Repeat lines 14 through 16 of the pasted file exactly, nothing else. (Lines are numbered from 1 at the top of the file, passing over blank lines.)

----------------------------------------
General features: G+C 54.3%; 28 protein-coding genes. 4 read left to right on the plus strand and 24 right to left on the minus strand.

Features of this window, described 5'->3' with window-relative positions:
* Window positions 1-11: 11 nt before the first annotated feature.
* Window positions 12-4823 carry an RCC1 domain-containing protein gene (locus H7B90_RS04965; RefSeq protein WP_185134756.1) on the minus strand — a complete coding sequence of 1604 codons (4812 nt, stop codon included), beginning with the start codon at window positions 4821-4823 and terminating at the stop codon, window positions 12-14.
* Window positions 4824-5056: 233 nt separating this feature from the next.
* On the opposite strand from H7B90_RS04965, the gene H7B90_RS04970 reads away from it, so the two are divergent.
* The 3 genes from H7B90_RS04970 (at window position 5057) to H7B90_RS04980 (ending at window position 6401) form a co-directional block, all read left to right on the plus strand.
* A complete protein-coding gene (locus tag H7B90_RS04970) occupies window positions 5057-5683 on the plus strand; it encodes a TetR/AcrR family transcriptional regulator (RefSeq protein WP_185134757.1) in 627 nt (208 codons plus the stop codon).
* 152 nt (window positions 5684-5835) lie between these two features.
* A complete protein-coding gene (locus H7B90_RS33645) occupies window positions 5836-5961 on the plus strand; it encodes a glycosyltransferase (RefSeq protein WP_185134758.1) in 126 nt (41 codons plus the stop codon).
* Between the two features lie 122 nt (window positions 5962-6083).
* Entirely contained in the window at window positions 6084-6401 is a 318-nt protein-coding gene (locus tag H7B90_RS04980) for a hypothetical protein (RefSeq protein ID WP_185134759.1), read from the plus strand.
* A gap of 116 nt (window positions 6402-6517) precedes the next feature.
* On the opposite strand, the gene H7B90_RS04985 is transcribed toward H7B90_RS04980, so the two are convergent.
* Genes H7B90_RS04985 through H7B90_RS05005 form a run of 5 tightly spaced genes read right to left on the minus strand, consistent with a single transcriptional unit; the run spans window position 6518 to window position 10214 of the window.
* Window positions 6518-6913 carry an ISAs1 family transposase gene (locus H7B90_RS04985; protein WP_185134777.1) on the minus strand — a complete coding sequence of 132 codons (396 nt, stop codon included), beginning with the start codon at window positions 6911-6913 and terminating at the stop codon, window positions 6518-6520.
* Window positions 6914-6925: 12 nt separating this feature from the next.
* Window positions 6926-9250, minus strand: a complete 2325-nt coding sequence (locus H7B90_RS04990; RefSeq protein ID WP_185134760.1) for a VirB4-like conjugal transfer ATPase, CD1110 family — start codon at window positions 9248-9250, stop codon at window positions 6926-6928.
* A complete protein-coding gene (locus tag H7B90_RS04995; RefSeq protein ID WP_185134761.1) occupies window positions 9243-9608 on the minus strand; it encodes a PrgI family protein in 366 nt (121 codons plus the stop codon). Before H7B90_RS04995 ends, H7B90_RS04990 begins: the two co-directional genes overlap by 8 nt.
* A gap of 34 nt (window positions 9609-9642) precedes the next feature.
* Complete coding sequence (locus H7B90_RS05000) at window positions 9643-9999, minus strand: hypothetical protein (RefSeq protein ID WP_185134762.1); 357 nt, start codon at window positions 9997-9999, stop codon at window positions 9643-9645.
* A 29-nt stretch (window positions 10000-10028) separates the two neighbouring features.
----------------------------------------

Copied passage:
* On the opposite strand, the gene H7B90_RS04985 is transcribed toward H7B90_RS04980, so the two are convergent.
* Genes H7B90_RS04985 through H7B90_RS05005 form a run of 5 tightly spaced genes read right to left on the minus strand, consistent with a single transcriptional unit; the run spans window position 6518 to window position 10214 of the window.
* Window positions 6518-6913 carry an ISAs1 family transposase gene (locus H7B90_RS04985; protein WP_185134777.1) on the minus strand — a complete coding sequence of 132 codons (396 nt, stop codon included), beginning with the start codon at window positions 6911-6913 and terminating at the stop codon, window positions 6518-6520.